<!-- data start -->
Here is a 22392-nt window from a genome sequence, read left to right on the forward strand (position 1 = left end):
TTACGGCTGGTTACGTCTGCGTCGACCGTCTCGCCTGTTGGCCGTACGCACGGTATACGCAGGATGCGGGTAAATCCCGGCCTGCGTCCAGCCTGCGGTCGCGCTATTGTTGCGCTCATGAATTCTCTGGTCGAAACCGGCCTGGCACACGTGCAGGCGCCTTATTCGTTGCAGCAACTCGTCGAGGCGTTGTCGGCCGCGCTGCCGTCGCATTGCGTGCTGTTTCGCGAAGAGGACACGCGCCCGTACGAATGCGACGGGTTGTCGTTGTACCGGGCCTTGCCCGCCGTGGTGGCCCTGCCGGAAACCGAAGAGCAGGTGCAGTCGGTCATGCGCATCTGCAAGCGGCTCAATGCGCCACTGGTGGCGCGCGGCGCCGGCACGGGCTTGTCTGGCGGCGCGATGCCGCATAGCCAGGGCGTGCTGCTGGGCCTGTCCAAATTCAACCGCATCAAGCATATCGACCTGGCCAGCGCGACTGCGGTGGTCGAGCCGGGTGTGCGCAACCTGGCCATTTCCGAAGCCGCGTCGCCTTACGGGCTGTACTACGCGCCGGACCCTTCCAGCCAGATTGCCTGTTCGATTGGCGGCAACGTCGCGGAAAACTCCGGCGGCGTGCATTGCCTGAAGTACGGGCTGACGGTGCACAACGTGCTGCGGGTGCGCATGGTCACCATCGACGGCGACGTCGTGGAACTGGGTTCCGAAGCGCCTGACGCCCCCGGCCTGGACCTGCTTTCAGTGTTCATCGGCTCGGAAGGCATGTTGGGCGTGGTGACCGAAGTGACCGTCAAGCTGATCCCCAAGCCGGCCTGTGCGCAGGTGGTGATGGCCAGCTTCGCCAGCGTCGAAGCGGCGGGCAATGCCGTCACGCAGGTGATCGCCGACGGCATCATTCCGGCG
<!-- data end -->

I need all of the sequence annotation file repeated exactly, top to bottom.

Here is a 22392-nt window from a genome sequence, read left to right on the forward strand (position 1 = left end):
TTACGGCTGGTTACGTCTGCGTCGACCGTCTCGCCTGTTGGCCGTACGCACGGTATACGCAGGATGCGGGTAAATCCCGGCCTGCGTCCAGCCTGCGGTCGCGCTATTGTTGCGCTCATGAATTCTCTGGTCGAAACCGGCCTGGCACACGTGCAGGCGCCTTATTCGTTGCAGCAACTCGTCGAGGCGTTGTCGGCCGCGCTGCCGTCGCATTGCGTGCTGTTTCGCGAAGAGGACACGCGCCCGTACGAATGCGACGGGTTGTCGTTGTACCGGGCCTTGCCCGCCGTGGTGGCCCTGCCGGAAACCGAAGAGCAGGTGCAGTCGGTCATGCGCATCTGCAAGCGGCTCAATGCGCCACTGGTGGCGCGCGGCGCCGGCACGGGCTTGTCTGGCGGCGCGATGCCGCATAGCCAGGGCGTGCTGCTGGGCCTGTCCAAATTCAACCGCATCAAGCATATCGACCTGGCCAGCGCGACTGCGGTGGTCGAGCCGGGTGTGCGCAACCTGGCCATTTCCGAAGCCGCGTCGCCTTACGGGCTGTACTACGCGCCGGACCCTTCCAGCCAGATTGCCTGTTCGATTGGCGGCAACGTCGCGGAAAACTCCGGCGGCGTGCATTGCCTGAAGTACGGGCTGACGGTGCACAACGTGCTGCGGGTGCGCATGGTCACCATCGACGGCGACGTCGTGGAACTGGGTTCCGAAGCGCCTGACGCCCCCGGCCTGGACCTGCTTTCAGTGTTCATCGGCTCGGAAGGCATGTTGGGCGTGGTGACCGAAGTGACCGTCAAGCTGATCCCCAAGCCGGCCTGTGCGCAGGTGGTGATGGCCAGCTTCGCCAGCGTCGAAGCGGCGGGCAATGCCGTCACGCAGGTGATCGCCGACGGCATCATTCCGGCG